Tracy said...

I have an 11yo boy....After waking him nicely the first time, I then stand at his door (the floor is covered with rubbish) and demand he get out of bed. He does. He's not 12 yet.

The 13yo daughter on the other hand. Ugh. I wrote her a schedule and told her I would never speak to her again about what time we leave the house. If she can't do it she'll walk. 7km. No footpaths. Big hills.

She's been out the door every day since.

victoria said...

Hmmm, I sympathise. I now live with a twelve year old girl, which comes with it's own complications.... oh, nearly teenagers!!

Angela said...

Hang in there. In fifteen years time, the teenage angsts will seem a distant memory - and you will look up to that strapping young man and think "Wow! did I really give birth to someone as cool as that?!"
But yes, you are entering that dark phase which can only be compared to one of Dante's circles of Hell. My prayers are with you, sister!!
blessings x

Pom Pom said...

Oh, Frances! You are so funny!
I had an epiphany when Brad (about 12 years old at the time) said, "Mom, maybe if YOU didn't care so much, I'd care more." Yikes.
I am cracking up at school when kids do the "look through the binder" trick. I say, "Do you have your take-home test?" and they start doing the "I might find it if a miracle occurs" fake look through the sections. Turns out the test or whatever is home on their desk. Right.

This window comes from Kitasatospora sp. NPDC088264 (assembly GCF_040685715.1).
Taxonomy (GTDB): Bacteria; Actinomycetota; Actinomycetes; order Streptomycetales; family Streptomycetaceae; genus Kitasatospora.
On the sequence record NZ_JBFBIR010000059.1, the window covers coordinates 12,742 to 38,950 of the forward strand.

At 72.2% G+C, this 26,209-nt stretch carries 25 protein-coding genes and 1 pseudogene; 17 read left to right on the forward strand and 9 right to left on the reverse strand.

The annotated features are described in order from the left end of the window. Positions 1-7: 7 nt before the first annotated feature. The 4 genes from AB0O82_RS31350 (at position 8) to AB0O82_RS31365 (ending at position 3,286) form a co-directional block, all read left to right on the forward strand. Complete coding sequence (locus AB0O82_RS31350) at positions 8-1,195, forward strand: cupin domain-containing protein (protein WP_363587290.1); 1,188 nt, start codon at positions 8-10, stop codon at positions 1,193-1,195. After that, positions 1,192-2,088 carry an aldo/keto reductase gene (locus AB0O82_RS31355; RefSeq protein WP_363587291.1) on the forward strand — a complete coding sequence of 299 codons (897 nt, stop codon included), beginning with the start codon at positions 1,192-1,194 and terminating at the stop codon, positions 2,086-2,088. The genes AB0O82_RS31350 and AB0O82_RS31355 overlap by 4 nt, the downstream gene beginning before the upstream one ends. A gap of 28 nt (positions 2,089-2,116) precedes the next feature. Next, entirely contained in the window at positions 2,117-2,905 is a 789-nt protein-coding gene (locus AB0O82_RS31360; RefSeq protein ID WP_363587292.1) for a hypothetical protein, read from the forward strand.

I'm betting on Harvard.

Amanda said...

I have a just-turned 13 and an almost-15 -- boys. My problem is that if I try to keep my mouth shut in these situations, they can still tell I'm seething inside. But even my extremely irresponsible eldest is showing signs of finally getting his act together. I'm excited!

Gumbo Lily said...

Twelve year old boys do not floss their teeth. Nope. I love how direct you are, Frances. You've hit the nail on the head, just like you always do! It will get better.

Jody

Ali said...

Mine is about to turn 11. Is it wrong to not be looking forward to the next few years much? Especially with my dire track record of not nagging/yelling.

wayside wanderer said...

I have similar fears for my 16 year old boy...a life of eating brown food spent shooting imaginary people and never leaving the house which means never finding a wife which, frankly, is one of my most fervent prayers for this boy other than turning out to be a somewhat normal, contributor to society.

But every now and then I glimpse the man he is going to be, and the older he gets the more glimpses I see and it these are GOOD GLIMPSES (well, except for the eating of brown food...I have not yet glimpsed vegetables ). Thank the Lord because it inspires HOPE in my heart, especially as his mother AND teacher. =)

The dB family said...

Oh I hear you! Right now my grade ten student is playing some Wii game. Somehow, I think there may be some French homework involved in there somewhere.

Blessings!
Deborah